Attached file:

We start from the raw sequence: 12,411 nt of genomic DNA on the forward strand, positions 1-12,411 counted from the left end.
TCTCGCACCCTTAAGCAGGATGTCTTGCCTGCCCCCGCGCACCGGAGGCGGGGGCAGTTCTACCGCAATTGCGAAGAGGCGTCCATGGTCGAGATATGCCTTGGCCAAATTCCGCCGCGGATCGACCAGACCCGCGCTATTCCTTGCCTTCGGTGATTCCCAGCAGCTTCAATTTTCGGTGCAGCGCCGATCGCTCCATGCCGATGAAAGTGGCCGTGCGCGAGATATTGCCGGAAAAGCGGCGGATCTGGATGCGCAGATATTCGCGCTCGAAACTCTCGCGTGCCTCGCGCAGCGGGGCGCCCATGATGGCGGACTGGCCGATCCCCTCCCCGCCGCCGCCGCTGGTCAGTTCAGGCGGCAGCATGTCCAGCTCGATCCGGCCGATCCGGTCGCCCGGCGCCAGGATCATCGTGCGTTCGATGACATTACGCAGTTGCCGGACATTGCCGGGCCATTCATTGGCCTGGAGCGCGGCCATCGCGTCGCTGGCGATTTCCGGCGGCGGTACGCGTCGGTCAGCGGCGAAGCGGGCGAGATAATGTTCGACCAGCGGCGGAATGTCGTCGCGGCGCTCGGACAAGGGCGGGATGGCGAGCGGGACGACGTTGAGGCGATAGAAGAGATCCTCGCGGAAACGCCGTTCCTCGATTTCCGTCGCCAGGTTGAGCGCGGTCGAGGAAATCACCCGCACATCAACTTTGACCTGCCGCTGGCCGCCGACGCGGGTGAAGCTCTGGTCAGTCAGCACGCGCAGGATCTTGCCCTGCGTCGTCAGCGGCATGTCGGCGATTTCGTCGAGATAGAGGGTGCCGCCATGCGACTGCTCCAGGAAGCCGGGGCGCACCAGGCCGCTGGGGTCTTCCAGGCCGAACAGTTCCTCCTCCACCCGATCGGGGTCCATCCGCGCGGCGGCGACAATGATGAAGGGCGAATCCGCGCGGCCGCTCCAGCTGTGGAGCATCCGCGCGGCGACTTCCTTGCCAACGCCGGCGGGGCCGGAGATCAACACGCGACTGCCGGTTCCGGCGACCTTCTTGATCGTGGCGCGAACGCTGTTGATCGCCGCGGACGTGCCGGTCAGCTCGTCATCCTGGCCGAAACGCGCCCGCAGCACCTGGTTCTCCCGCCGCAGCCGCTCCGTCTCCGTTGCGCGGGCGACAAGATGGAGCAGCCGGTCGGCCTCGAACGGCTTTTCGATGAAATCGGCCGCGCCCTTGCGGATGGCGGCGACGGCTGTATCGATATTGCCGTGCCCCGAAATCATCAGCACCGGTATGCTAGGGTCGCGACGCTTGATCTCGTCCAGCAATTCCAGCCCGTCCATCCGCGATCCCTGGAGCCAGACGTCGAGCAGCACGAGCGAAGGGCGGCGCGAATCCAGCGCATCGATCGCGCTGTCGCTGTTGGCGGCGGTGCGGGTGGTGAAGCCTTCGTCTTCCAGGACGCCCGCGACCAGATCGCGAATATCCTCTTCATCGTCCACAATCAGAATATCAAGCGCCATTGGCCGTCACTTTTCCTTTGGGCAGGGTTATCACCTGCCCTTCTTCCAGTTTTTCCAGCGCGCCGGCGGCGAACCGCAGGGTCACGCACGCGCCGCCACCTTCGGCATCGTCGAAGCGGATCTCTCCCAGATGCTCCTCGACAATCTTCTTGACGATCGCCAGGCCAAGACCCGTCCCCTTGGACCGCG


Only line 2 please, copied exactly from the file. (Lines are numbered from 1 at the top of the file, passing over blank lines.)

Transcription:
TCTCGCACCCTTAAGCAGGATGTCTTGCCTGCCCCCGCGCACCGGAGGCGGGGGCAGTTCTACCGCAATTGCGAAGAGGCGTCCATGGTCGAGATATGCCTTGGCCAAATTCCGCCGCGGATCGACCAGACCCGCGCTATTCCTTGCCTTCGGTGATTCCCAGCAGCTTCAATTTTCGGTGCAGCGCCGATCGCTCCATGCCGATGAAAGTGGCCGTGCGCGAGATATTGCCGGAAAAGCGGCGGATCTGGATGCGCAGATATTCGCGCTCGAAACTCTCGCGTGCCTCGCGCAGCGGGGCGCCCATGATGGCGGACTGGCCGATCCCCTCCCCGCCGCCGCCGCTGGTCAGTTCAGGCGGCAGCATGTCCAGCTCGATCCGGCCGATCCGGTCGCCCGGCGCCAGGATCATCGTGCGTTCGATGACATTACGCAGTTGCCGGACATTGCCGGGCCATTCATTGGCCTGGAGCGCGGCCATCGCGTCGCTGGCGATTTCCGGCGGCGGTACGCGTCGGTCAGCGGCGAAGCGGGCGAGATAATGTTCGACCAGCGGCGGAATGTCGTCGCGGCGCTCGGACAAGGGCGGGATGGCGAGCGGGACGACGTTGAGGCGATAGAAGAGATCCTCGCGGAAACGCCGTTCCTCGATTTCCGTCGCCAGGTTGAGCGCGGTCGAGGAAATCACCCGCACATCAACTTTGACCTGCCGCTGGCCGCCGACGCGGGTGAAGCTCTGGTCAGTCAGCACGCGCAGGATCTTGCCCTGCGTCGTCAGCGGCATGTCGGCGATTTCGTCGAGATAGAGGGTGCCGCCATGCGACTGCTCCAGGAAGCCGGGGCGCACCAGGCCGCTGGGGTCTTCCAGGCCGAACAGTTCCTCCTCCACCCGATCGGGGTCCATCCGCGCGGCGGCGACAATGATGAAGGGCGAATCCGCGCGGCCGCTCCAGCTGTGGAGCATCCGCGCGGCGACTTCCTTGCCAACGCCGGCGGGGCCGGAGATCAACACGCGACTGCCGGTTCCGGCGACCTTCTTGATCGTGGCGCGAACGCTGTTGATCGCCGCGGACGTGCCGGTCAGCTCGTCATCCTGGCCGAAACGCGCCCGCAGCACCTGGTTCTCCCGCCGCAGCCGCTCCGTCTCCGTTGCGCGGGCGACAAGATGGAGCAGCCGGTCGGCCTCGAACGGCTTTTCGATGAAATCGGCCGCGCCCTTGCGGATGGCGGCGACGGCTGTATCGATATTGCCGTGCCCCGAAATCATCAGCACCGGTATGCTAGGGTCGCGACGCTTGATCTCGTCCAGCAATTCCAGCCCGTCCATCCGCGATCCCTGGAGCCAGACGTCGAGCAGCACGAGCGAAGGGCGGCGCGAATCCAGCGCATCGATCGCGCTGTCGCTGTTGGCGGCGGTGCGGGTGGTGAAGCCTTCGTCTTCCAGGACGCCCGCGACCAGATCGCGAATATCCTCTTCATCGTCCACAATCAGAATATCAAGCGCCATTGGCCGTCACTTTTCCTTTGGGCAGGGTTATCACCTGCCCTTCTTCCAGTTTTTCCAGCGCGCCGGCGGCGAACCGCAGGGTCACGCACGCGCCGCCACCTTCGGCATCGTCGAAGCGGATCTCTCCCAGATGCTCCTCGACAATCTTCTTGACGATCGCCAGGCCAAGACCCGTCCCCTTGGACCGCG